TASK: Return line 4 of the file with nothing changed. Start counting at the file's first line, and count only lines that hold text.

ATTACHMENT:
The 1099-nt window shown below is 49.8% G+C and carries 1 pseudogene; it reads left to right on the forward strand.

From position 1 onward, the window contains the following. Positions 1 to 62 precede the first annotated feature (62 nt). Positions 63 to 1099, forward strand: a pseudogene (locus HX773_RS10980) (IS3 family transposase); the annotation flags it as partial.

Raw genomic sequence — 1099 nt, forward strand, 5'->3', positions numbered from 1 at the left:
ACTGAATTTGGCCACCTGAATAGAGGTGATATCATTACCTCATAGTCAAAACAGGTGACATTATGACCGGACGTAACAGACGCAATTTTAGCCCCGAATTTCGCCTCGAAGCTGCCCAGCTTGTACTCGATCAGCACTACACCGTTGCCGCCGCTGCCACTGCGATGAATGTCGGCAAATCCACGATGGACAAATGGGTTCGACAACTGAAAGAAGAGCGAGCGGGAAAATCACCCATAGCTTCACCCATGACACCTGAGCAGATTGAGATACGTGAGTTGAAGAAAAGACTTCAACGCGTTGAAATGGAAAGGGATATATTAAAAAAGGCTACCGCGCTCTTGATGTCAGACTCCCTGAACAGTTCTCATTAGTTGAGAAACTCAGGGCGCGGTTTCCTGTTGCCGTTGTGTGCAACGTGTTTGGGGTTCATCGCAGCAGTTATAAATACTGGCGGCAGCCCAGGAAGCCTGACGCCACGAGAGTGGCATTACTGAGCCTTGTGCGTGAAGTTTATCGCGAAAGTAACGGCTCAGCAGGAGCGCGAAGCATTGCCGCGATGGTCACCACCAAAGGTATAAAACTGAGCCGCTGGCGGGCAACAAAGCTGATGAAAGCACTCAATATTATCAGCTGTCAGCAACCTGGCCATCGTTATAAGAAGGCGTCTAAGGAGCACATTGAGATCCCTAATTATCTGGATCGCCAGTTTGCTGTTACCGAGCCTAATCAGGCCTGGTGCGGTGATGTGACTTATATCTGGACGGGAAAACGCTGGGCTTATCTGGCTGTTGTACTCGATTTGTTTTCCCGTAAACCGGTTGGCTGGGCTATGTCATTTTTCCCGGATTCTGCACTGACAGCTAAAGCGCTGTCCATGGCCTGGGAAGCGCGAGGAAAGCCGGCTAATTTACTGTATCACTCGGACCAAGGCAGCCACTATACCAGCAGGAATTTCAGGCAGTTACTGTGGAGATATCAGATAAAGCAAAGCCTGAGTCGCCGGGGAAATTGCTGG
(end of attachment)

ACTGAATTTGGCCACCTGAATAGAGGTGATATCATTACCTCATAGTCAAAACAGGTGACATTATGACCGGACGTAACAGACGCAATTTTAGCCCCGAATTTCGCCTCGAAGCTGCCCAGCTTGTACTCGATCAGCACTACACCGTTGCCGCCGCTGCCACTGCGATGAATGTCGGCAAATCCACGATGGACAAATGGGTTCGACAACTGAAAGAAGAGCGAGCGGGAAAATCACCCATAGCTTCACCCATGACACCTGAGCAGATTGAGATACGTGAGTTGAAGAAAAGACTTCAACGCGTTGAAATGGAAAGGGATATATTAAAAAAGGCTACCGCGCTCTTGATGTCAGACTCCCTGAACAGTTCTCATTAGTTGAGAAACTCAGGGCGCGGTTTCCTGTTGCCGTTGTGTGCAACGTGTTTGGGGTTCATCGCAGCAGTTATAAATACTGGCGGCAGCCCAGGAAGCCTGACGCCACGAGAGTGGCATTACTGAGCCTTGTGCGTGAAGTTTATCGCGAAAGTAACGGCTCAGCAGGAGCGCGAAGCATTGCCGCGATGGTCACCACCAAAGGTATAAAACTGAGCCGCTGGCGGGCAACAAAGCTGATGAAAGCACTCAATATTATCAGCTGTCAGCAACCTGGCCATCGTTATAAGAAGGCGTCTAAGGAGCACATTGAGATCCCTAATTATCTGGATCGCCAGTTTGCTGTTACCGAGCCTAATCAGGCCTGGTGCGGTGATGTGACTTATATCTGGACGGGAAAACGCTGGGCTTATCTGGCTGTTGTACTCGATTTGTTTTCCCGTAAACCGGTTGGCTGGGCTATGTCATTTTTCCCGGATTCTGCACTGACAGCTAAAGCGCTGTCCATGGCCTGGGAAGCGCGAGGAAAGCCGGCTAATTTACTGTATCACTCGGACCAAGGCAGCCACTATACCAGCAGGAATTTCAGGCAGTTACTGTGGAGATATCAGATAAAGCAAAGCCTGAGTCGCCGGGGAAATTGCTGG